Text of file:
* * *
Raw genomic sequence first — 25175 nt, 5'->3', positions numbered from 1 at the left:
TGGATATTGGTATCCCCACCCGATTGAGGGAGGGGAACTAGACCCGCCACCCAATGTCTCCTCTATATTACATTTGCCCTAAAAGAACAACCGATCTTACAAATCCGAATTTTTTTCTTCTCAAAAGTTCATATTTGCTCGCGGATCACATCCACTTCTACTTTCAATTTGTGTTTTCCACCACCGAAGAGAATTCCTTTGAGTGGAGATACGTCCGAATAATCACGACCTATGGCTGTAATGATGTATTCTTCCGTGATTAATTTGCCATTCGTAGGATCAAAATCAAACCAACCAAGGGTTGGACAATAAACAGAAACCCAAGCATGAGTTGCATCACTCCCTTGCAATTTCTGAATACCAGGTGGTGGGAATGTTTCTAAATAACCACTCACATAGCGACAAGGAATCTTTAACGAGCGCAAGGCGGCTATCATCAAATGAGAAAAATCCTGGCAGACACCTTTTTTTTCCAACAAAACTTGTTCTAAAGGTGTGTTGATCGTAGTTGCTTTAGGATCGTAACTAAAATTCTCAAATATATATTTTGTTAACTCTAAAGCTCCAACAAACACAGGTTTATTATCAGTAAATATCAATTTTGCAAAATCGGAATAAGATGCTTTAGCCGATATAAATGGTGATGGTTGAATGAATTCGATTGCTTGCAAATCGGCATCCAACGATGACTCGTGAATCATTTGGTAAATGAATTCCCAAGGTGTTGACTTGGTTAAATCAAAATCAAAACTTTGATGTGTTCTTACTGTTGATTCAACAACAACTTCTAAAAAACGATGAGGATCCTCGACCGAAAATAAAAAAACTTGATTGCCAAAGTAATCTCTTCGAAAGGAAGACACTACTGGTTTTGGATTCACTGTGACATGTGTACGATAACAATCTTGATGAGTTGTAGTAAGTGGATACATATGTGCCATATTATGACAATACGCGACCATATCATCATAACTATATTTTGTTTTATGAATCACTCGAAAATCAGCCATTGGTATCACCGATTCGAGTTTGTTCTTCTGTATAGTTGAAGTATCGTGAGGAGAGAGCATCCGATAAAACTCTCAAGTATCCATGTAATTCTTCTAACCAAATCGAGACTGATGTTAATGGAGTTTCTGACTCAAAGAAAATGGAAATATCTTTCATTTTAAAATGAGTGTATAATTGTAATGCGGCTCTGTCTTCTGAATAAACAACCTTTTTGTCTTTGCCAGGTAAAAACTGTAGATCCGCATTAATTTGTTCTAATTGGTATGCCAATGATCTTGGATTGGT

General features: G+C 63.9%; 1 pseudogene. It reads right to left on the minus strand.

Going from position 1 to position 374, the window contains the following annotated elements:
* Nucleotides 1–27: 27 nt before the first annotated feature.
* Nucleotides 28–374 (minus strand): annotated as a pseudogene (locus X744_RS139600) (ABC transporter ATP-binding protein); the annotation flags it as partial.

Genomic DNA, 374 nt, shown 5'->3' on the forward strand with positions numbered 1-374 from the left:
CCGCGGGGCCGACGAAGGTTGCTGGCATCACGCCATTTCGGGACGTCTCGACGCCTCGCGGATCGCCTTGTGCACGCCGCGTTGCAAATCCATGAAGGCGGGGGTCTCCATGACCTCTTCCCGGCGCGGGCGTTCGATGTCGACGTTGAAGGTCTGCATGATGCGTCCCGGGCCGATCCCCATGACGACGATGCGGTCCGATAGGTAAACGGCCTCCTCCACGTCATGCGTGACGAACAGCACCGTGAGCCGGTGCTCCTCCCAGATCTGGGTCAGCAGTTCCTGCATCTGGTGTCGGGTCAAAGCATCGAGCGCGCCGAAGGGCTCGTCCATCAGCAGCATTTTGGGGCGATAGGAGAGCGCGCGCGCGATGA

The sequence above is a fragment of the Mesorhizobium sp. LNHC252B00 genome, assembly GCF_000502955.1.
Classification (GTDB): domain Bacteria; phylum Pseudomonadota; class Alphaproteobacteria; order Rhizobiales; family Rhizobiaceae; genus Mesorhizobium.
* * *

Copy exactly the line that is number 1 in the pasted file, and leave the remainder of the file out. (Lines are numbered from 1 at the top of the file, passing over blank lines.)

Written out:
Raw genomic sequence first — 25175 nt, 5'->3', positions numbered from 1 at the left: